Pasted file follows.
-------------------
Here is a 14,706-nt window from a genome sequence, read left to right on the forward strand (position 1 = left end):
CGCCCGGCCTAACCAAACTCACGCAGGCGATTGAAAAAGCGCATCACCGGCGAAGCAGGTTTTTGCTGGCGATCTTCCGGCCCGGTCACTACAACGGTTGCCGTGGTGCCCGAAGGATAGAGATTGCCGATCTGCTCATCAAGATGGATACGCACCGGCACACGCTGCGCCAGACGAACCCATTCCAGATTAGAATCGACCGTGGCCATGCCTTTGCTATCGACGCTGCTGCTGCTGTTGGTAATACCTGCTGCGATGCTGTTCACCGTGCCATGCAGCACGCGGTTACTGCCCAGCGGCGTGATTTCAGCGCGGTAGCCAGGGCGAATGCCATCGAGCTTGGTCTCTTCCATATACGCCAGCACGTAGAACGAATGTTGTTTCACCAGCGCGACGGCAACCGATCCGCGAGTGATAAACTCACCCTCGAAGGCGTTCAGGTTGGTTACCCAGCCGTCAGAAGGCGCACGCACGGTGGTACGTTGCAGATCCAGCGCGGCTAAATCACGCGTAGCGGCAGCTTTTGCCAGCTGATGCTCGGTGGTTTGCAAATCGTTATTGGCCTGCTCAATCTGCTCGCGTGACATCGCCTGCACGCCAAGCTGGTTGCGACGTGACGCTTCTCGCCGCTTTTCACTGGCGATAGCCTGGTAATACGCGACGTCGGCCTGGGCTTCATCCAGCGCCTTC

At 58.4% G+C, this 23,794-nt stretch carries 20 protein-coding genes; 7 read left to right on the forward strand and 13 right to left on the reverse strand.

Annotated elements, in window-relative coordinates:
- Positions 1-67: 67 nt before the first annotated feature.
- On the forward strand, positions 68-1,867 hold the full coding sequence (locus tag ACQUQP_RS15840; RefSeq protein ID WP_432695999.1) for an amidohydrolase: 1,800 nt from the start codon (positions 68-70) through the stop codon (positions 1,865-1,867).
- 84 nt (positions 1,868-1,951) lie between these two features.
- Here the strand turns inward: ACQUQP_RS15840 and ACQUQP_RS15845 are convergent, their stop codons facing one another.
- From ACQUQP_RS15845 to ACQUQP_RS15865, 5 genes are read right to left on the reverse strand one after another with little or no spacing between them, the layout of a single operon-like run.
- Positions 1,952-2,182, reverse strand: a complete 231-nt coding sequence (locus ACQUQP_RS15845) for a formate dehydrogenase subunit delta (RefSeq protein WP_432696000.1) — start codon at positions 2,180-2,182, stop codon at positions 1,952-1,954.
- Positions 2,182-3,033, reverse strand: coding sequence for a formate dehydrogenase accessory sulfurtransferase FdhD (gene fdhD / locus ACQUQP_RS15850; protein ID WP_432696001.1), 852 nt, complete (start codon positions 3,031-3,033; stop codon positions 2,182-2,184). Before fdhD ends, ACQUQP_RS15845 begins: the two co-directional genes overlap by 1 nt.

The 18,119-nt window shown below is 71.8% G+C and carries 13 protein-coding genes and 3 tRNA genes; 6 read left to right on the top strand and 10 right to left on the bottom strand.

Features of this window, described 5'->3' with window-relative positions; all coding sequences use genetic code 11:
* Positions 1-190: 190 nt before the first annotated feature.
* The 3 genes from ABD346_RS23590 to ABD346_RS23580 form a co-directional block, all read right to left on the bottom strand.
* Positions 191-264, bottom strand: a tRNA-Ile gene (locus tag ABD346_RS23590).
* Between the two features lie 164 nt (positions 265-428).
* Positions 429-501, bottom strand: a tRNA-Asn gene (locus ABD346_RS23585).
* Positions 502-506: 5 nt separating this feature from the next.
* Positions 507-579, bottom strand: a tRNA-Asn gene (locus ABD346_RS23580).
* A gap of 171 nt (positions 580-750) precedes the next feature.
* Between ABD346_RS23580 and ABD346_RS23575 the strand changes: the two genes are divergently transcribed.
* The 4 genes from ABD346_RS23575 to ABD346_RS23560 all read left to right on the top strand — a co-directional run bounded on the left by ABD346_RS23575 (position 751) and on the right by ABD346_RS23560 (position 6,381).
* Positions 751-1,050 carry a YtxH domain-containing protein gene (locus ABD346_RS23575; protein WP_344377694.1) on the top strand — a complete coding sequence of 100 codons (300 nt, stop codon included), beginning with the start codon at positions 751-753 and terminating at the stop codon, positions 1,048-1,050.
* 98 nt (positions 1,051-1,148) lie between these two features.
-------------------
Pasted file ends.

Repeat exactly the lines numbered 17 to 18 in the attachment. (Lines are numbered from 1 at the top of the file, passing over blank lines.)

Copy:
* Between the two features lie 164 nt (positions 265-428).
* Positions 429-501, bottom strand: a tRNA-Asn gene (locus ABD346_RS23585).